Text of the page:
Closed sections of National Trails in Wales
As of 24 March 2020, to reduce the spread of Coronavirus (Covid 19), Welsh Government has now enacted emergency legislation to allow the closure of public footpaths and access land in Wales. This legislation is called The Health and Protection (Coronvirus, closure of Leisure Businesses, Footpaths and Access Land (WALES) (Regulations 2020).
These are areas which are liable to large numbers of people congregating or being in close proximity to each other, or the use of which otherwise poses a high risk to the incidence or spread of infection in its area with the coronavirus. This new legislation affects some sections of National Trails in Wales.
Please check local authority and National Park websites for details of closures.
Please just use these for inspiration for the future. Current restrictions mean that you are not able to travel to enjoy the National Trails.
Find useful facts and learn more about Offa's Dyke Path below.
Offa’s Dyke Path is a 177 mile (285 Km) long walking trail. It is named after, and often follows, the spectacular Dyke King Offa ordered to be constructed in the 8th century, probably to divide his Kingdom of Mercia from rival kingdoms in what is now Wales
The Trail, which was opened in the summer of 1971, links Sedbury Cliffs near Chepstow on the banks of the Severn estuary with the coastal town of Prestatyn on the shores of the Irish sea. It passes through no less than eight different counties and crosses the border between England and Wales over 20 times. The Trail explores the tranquil Marches (as the border region is known) and passes through the Brecon Beacons National Park on the spectacular Hatterrall Ridge. In addition it links no less than three Areas of Outstanding Natural Beauty – the Wye Valley, the Shropshire Hills and the Clwydian Range / Dee Valley.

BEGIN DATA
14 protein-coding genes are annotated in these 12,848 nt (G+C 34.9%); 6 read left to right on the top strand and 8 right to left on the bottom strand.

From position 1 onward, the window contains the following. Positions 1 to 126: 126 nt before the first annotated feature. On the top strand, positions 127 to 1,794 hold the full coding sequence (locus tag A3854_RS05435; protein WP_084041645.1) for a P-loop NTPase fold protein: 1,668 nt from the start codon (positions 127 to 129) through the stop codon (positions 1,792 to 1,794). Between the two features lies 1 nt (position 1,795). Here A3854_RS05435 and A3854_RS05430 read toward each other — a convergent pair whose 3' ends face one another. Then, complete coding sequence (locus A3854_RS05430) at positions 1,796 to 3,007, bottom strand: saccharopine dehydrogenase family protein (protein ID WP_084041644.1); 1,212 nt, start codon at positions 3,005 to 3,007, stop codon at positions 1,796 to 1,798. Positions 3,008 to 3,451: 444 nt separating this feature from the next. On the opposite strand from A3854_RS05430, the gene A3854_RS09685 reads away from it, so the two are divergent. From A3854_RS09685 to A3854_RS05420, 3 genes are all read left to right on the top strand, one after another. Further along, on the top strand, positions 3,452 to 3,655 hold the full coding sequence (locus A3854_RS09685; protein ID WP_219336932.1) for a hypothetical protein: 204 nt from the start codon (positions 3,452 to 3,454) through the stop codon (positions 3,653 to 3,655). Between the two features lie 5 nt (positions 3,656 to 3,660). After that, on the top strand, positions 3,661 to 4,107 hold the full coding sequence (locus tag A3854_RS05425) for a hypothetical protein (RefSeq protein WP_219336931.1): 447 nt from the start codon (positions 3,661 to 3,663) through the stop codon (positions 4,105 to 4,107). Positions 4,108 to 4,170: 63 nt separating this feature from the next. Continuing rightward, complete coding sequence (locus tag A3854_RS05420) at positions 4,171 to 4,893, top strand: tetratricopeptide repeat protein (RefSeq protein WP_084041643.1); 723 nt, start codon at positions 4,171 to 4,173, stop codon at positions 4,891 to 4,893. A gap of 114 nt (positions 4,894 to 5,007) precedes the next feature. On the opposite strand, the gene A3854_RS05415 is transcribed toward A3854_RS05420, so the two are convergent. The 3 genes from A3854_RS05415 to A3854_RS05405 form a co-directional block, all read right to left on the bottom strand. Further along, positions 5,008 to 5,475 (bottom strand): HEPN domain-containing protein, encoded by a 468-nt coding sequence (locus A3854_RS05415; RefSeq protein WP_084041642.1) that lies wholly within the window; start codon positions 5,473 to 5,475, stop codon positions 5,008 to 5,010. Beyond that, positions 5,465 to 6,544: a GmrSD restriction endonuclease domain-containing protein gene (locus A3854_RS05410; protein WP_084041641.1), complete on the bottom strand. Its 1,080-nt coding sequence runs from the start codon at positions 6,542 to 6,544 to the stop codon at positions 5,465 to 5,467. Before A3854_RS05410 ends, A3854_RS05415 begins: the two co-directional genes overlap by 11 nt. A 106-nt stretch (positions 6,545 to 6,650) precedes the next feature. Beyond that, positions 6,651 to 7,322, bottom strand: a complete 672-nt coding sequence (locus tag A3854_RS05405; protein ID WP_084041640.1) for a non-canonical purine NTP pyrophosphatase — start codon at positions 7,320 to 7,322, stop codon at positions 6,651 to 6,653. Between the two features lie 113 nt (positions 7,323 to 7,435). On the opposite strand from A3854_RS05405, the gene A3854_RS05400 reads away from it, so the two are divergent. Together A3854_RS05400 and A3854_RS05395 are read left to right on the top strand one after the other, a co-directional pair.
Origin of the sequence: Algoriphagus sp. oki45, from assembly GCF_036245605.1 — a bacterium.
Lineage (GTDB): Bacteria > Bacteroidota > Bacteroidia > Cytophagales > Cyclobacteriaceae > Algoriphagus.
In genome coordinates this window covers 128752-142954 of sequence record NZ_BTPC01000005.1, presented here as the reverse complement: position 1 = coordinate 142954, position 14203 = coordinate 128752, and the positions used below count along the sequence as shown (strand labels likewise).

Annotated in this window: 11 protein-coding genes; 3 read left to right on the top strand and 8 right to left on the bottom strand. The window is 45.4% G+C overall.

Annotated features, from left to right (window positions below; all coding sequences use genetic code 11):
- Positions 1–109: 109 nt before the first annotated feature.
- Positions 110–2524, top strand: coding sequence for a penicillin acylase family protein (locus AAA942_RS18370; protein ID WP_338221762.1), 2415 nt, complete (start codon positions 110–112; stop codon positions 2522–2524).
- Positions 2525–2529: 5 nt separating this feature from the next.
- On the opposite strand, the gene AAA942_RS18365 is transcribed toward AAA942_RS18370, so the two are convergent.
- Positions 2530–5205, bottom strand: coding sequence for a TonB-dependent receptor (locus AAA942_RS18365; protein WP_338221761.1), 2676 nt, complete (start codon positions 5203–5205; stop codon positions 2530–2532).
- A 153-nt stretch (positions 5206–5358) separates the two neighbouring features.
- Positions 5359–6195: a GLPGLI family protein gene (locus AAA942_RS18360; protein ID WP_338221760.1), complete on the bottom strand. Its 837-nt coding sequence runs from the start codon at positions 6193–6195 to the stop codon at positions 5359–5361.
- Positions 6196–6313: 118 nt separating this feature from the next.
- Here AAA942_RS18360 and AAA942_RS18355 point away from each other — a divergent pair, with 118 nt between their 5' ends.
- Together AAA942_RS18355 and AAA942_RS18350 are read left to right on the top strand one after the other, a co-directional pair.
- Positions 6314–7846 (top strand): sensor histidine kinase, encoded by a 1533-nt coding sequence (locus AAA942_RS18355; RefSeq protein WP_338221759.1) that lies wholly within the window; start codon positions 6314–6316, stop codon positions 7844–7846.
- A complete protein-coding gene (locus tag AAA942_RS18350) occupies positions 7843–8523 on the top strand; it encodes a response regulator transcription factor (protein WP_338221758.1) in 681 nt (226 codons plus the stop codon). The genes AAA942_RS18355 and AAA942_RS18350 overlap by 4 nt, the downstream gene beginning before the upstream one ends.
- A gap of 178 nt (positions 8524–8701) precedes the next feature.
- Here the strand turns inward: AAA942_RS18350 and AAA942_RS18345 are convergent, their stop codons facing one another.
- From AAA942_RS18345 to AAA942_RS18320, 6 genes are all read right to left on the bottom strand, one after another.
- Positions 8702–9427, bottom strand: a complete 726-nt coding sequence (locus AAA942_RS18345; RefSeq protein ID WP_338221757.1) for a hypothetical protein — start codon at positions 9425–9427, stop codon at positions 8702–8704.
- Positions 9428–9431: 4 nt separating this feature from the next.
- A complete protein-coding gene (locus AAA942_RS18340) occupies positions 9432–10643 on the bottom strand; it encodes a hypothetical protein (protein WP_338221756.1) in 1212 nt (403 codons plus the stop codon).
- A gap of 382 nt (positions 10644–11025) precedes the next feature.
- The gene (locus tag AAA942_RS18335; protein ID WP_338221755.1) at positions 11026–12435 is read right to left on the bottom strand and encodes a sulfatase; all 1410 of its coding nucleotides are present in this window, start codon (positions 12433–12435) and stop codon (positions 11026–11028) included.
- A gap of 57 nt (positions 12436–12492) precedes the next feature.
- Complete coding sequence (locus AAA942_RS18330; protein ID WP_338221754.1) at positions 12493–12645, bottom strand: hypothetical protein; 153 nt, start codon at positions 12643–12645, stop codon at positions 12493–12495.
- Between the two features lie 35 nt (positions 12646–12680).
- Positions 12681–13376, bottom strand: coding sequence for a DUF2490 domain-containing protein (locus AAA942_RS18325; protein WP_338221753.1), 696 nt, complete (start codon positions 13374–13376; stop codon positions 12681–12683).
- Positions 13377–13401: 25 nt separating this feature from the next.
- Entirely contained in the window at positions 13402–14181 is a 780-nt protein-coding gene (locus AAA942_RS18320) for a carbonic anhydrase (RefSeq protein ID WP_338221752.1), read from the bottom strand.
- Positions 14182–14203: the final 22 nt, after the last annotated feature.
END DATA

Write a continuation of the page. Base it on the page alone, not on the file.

The Trail passes through many different types of landscape. The upland stretches in the Brecon Beacons and Clwydian Range can be hard going in poor weather or visibility. The flattest stretch is the section which largely follows the River Severn and the Montgomeryshire Canal. Elsewhere it is largely a case of gentle ups and downs.
The National Trail is very well way-marked so following the route is easy. But it is always a good idea to take a guidebook or map.
Offa’s Dyke Path can be walked right through the year. Most people walk between April and October. Spring and early summer are best times to see the flora along the way.
The journey of the Offa’s Dyke Path through the borderlands of England and Wales truly offers something for everyone. Whether you are looking for a gentle stroll for an hour or two, or wish to undertake the whole Trail over a couple of weeks or more, a memorable walk amid spectacular countryside is guaranteed.
The landscape is always stunning, from the riverside meadows of the Wye and Severn valleys to the peaceful rolling hills of Shropshire and Powys and the dramatic heather clad uplands of the Black Mountains and the Clwydian Range / Dee Valley.
The Path passes through or near to many historic towns, including Chepstow, Monmouth, Hay-on-Wye, Kington, Presteigne, Knighton, Bishop’s Castle, Montgomery, Welshpool, Oswestry, Llangollen, Mold, Ruthin, Denbigh, and Prestatyn. Along the way you will discover majestic castles, quiet country churches, enigmatic Iron Age hillforts and enticing country pubs.
And, of course, the Trail frequently follows the impressive Offa’s Dyke itself. This amazing hand-dug bank and ditch was built in the 8th century by command of King Offa of the ancient Anglo-Saxon kingdom of Mercia. It was probably intended to divide Mercia from rival kingdoms in what is now Wales, and some sections still form the England/Wales border today.
Explore the rolling hills of the English-Welsh border from Chepstow to Prestatyn. Discover majestic castles, quiet country churches, enigmatic Iron Age hillforts and enticing country pubs.
Feeling inspired? Build a bespoke itinerary and start planning your visit to this great National Trail here.